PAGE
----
salmonella

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sal·mo·nel·la

 (săl′mə-nĕl′ə)
n. pl. sal·mo·nel·lae (-nĕl′ē) or sal·mo·nel·las or salmonella
1. Any of various rod-shaped bacteria of the genus Salmonella, especially S. enterica, which cause food poisoning, typhoid, and paratyphoid fever in humans and various infectious diseases in domestic animals. Salmonella bacteria are divided into numerous serotypes on the basis of certain antigens found in the cell wall and flagella.
2. Salmonellosis.

[New Latin Salmonella, genus name, after Daniel Elmer Salmon (1850-1914), American pathologist.]

salmonella

(ˌsælməˈnɛlə)
n, pl -lae (-ˌliː)
(Microbiology) any Gram-negative rod-shaped aerobic bacterium of the genus Salmonella, including S. typhosa, which causes typhoid fever, and many species (notably S. enteritidis) that cause food poisoning (salmonellosis): family Enterobacteriaceae
[C19: New Latin, named after Daniel E. Salmon (1850–1914), US veterinary surgeon]

sal•mo•nel•la

(ˌsæl məˈnɛl ə)

n., pl. -nel•lae (-ˈnɛl i) -nel•las.
1. any of several rod-shaped bacteria of the genus Salmonella that enter the digestive tract in contaminated food, causing food poisoning.
[< New Latin (1900), after Daniel E.Salmon(1850–1914), U.S. pathologist]

sal·mo·nel·la

(săl′mə-nĕl′ə)
A rod-shaped bacterium that causes food poisoning in humans.
ThesaurusAntonymsRelated WordsSynonymsLegend:
Noun1.salmonella - rod-shaped Gram-negative enterobacteria; cause typhoid fever and food poisoning; can be used as a bioweapon
enteric bacteria, enterics, enterobacteria, entric - rod-shaped Gram-negative bacteria; most occur normally or pathogenically in intestines of humans and other animals
genus Salmonella - a genus of bacteria
Gartner's bacillus, Salmonella enteritidis - a form of salmonella that causes gastroenteritis in humans
Salmonella typhimurium - a form of salmonella that causes food poisoning in humans
Salmonella typhi, Salmonella typhosa, typhoid bacillus - a form of salmonella that causes typhoid fever
Translations
szalmonella

salmonella

[ˌsælməˈnelə] N (salmonellae (pl)) [ˌsælməˈneliː]salmonela f
salmonella food-poisoningsalmonelosis f

salmonella

[ˌsælməˈnɛlə] n
(= bacteria) → salmonelle f
(= poisoning) → salmonellose fsalmonella poisoning nsalmonellose fsalmon farm nélevage m de saumonssalmon fishing npêche f au saumonsalmon pink n & adjrose m inv saumonsalmon steak ndarne f de saumonsalmon trout ntruite f saumonée

salmonella

n (also salmonella poisoning)Salmonellenvergiftung f

salmonella

[ˌsælməˈnɛlə] nsalmonella

salmonella

n. Salmonela, género de bacterias gram-negativas de la familia Enterobacteriaceae que causan fiebres entéricas, otras infecciones gastrointestinales y septicemia.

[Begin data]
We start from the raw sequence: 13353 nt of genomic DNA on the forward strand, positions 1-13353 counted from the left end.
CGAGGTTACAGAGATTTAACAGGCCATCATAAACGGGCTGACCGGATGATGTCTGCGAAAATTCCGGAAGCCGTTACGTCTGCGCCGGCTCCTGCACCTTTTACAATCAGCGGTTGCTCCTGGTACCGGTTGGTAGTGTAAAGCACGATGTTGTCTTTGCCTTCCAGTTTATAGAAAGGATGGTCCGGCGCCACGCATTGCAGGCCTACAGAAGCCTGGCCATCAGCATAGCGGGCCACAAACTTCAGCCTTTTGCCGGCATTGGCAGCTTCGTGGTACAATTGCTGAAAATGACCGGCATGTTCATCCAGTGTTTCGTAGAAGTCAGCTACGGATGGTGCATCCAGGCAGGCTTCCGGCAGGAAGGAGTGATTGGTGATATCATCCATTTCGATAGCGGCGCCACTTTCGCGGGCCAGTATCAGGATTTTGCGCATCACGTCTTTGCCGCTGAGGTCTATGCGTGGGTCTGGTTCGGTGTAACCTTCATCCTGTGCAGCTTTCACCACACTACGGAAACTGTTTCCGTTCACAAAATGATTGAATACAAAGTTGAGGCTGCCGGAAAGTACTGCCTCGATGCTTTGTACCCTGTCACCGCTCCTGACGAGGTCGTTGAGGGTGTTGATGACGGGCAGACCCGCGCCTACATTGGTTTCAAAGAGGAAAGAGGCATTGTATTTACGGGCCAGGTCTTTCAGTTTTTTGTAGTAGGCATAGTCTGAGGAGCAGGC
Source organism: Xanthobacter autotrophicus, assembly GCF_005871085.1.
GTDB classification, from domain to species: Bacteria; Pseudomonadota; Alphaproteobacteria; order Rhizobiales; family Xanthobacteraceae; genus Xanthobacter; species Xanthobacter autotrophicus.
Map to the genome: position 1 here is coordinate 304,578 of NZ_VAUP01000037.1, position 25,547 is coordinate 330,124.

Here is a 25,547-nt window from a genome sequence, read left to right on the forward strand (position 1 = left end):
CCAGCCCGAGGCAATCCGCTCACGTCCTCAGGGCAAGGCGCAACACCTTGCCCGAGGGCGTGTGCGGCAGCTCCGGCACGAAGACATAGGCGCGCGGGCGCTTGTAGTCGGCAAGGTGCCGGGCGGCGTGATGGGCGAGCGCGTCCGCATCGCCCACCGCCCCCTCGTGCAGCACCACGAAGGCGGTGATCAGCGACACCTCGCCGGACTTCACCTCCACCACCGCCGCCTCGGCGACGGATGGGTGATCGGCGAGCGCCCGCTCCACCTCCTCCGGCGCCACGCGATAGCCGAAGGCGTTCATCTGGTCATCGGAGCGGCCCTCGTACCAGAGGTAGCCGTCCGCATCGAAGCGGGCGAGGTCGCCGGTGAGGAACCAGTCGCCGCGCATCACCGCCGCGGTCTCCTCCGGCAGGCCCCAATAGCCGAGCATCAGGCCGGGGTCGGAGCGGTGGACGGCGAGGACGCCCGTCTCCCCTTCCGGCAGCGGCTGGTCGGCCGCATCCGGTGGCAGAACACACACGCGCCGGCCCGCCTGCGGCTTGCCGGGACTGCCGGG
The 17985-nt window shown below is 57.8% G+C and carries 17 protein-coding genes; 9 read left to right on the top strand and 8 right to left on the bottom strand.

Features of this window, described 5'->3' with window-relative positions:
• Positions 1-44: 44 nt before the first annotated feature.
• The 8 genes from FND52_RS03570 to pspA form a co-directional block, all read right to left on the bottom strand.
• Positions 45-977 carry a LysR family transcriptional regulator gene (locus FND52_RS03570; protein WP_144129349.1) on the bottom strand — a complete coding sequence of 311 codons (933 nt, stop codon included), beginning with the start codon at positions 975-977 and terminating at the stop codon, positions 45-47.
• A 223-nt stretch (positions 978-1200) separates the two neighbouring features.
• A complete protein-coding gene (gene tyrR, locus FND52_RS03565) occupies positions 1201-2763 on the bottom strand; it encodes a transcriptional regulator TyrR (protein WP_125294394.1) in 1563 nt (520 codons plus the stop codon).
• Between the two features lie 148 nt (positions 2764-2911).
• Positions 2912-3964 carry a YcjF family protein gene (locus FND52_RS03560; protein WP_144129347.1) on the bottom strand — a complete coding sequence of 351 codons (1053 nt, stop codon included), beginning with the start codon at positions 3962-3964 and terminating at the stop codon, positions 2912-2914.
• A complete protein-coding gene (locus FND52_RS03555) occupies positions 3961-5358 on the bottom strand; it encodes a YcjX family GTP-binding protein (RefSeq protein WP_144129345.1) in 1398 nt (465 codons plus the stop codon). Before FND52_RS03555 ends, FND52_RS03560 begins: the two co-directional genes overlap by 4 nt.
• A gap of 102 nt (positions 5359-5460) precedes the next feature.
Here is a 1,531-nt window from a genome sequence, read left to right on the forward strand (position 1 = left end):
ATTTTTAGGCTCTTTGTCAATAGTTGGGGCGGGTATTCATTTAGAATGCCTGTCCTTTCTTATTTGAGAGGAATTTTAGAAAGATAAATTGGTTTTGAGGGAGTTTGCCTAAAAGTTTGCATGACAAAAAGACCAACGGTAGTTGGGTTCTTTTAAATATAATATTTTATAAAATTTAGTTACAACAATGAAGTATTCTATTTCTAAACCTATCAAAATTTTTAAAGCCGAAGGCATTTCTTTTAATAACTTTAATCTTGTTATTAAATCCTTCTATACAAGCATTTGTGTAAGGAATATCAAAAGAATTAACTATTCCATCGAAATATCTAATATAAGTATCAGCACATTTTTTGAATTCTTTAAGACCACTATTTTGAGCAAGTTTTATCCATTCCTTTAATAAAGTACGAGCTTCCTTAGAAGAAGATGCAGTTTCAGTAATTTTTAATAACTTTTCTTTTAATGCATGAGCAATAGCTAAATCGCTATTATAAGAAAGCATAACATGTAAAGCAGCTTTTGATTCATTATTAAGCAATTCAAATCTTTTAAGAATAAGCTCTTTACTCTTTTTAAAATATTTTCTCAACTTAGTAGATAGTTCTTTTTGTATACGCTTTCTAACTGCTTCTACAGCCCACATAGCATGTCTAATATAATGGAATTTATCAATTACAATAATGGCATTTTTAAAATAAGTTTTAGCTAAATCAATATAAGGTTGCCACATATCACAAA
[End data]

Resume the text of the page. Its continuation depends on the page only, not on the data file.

References in periodicals archive ?
The vaccine is also a Differentiation of Infected from Vaccinated Animals strategy, meaning it shouldn't interfere with specific tests used to detect natural Salmonella infections in pigs.
Salmonella infections have been linked to a variety of sources, particularly foods of animal origin (e.
Salmonella infections ordinarily last four to seven days and cause fever, diarrhea and abdominal pain.
This outbreak demonstrates that turtles remain a source for human Salmonella infections, especially for young children.
Reptiles are becoming increasingly common as household pets, and with them comes the risk of reptile-associated Salmonella infections, with infants and young children particularly at risk.
Dr Deb Wilson, consultant in health protection at the PHE North East Centre said investigations were continuing into possible sources of the salmonella infections, which are usually caused by eating contaminated food.
Focal salmonellosis of soft tissues is relatively uncommon accounting for 6-12 percent of all focal salmonella infections.
DiscussionWe are unaware of any prior work in Salmonella infections amongst healthcare workers or their dependents in Pakistan.
In addition, twenty-five chapters include taxonomy, antimicrobial resistance,hostgenetic susceptibility/resistance, Salmonella infections in a variety of animals, public health aspects, and vaccination.
A cluster of salmonella infections that have been reported to federal health officials are believed to be linked to contact with pet hedgehogs.
In addition it is not known why some chicken lines are more susceptible to Salmonella infections than others (Barrow et al.
London, Dec 19 (ANI): Scientists have for the first time revealed why malaria patients are at high risk of developing fatal bacterial infections, especially salmonella infections.